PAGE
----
The hike began in a dense rainforest of ferns, ginger plants and 'o'hia trees full of spiky red blossoms. Then, at the bottom, the trees suddenly cleared, and there was no sign of vegetation, just a giant uneven plain of scraggly black rock -- all that remains after the crater shot fountains of hot lava as high as 1,900 feet in 1959.
We hiked past steam floating up through vents in the ground and black rock jutting up violently like asphalt that had buckled during an earthquake; I felt like a misplaced tourist beamed onto a prehistoric planet.
But as we neared the edge of the crater, birds began chirping and flowers peeked from the ground. Another rainforest there offered much-needed shade for the hike up.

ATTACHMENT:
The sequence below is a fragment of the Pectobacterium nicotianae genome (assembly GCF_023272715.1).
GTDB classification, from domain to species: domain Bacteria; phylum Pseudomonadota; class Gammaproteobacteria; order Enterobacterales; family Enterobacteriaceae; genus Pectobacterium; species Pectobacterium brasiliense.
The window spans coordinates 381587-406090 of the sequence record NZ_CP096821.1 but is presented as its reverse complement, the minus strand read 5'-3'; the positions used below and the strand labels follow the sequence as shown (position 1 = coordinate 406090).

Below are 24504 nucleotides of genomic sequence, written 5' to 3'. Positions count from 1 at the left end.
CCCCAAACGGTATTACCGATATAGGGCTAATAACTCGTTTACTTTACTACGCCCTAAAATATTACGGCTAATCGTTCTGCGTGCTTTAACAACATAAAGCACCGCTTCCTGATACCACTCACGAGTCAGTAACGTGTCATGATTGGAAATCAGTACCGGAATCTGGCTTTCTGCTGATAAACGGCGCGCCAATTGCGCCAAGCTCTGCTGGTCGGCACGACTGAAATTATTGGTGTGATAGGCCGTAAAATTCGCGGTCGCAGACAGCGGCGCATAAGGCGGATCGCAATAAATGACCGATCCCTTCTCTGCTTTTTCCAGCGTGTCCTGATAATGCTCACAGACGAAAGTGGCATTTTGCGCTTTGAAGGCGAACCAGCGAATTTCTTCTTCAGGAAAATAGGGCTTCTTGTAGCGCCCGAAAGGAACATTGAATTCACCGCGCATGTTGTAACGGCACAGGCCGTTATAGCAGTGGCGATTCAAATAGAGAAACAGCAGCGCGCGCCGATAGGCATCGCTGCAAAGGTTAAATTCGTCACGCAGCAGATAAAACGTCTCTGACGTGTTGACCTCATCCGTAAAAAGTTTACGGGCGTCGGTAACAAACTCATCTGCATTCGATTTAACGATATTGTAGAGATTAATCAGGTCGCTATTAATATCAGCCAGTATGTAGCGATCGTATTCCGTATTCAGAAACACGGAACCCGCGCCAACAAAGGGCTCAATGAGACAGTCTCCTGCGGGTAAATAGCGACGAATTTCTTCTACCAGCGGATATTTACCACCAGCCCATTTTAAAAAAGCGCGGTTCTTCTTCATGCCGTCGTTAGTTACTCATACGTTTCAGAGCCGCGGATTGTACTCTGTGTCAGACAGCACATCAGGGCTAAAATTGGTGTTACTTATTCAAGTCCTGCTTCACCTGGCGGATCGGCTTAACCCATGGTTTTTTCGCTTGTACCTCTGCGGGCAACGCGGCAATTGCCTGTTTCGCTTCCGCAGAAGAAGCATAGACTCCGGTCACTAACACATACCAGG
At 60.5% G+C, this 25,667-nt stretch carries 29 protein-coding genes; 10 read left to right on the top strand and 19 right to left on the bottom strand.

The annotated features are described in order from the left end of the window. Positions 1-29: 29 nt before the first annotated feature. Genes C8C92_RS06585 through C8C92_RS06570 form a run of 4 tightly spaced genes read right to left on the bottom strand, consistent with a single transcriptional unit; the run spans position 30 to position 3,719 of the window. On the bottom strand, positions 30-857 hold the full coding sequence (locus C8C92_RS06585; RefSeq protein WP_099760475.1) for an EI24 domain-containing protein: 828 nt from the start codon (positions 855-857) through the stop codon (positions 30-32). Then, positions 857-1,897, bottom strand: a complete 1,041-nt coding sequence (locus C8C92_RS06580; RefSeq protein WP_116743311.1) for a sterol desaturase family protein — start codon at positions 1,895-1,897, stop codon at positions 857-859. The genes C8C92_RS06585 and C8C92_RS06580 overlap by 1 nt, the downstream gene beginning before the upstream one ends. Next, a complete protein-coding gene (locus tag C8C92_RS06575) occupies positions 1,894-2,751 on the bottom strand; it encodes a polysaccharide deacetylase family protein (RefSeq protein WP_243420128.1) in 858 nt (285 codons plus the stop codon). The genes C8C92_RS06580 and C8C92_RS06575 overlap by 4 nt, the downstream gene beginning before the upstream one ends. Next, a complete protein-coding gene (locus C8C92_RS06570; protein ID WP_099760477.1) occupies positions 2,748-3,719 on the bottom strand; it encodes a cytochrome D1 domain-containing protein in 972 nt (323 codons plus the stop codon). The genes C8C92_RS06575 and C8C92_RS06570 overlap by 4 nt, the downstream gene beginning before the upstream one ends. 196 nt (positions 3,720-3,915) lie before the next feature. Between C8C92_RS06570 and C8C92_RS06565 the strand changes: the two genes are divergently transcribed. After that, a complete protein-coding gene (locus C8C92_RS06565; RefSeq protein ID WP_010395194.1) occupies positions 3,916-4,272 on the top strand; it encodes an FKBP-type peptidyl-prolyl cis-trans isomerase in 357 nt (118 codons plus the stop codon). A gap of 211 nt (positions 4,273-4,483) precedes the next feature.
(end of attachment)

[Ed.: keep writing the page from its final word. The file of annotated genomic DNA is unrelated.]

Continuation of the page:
After recharging with a spicy Thai dinner in the tiny town of Volcano, we returned to the park's Chain of Craters Road, hoping to see lava pouring into the ocean.As we drove along the two-lane road with no other car in sight, we heard a park ranger on the radio warn to head for higher ground immediately in the event an earthquake occurred. Sure. My imagination ran wild as I pictured a giant wave washing away our car. We finally arrived at a mile-long line of parked cars and joined a small parade of people walking to the end of the road, which was crossed by lava in 2003. After venturing out slightly farther on the rock and sitting down, we resigned ourselves to the idea that all we would see was a fiery red glow somewhere in the distance. Anticlimactic? Maybe. But it was also strangely tranquil, sitting so far from civilization, with waves crashing just feet away and the full moon studding the night sky. Next time we come to the Big Island, we'll get closer, I consoled myself, certain that there will be a next time. The pull of Hawaii will compel me to return to explore more of this strange land.
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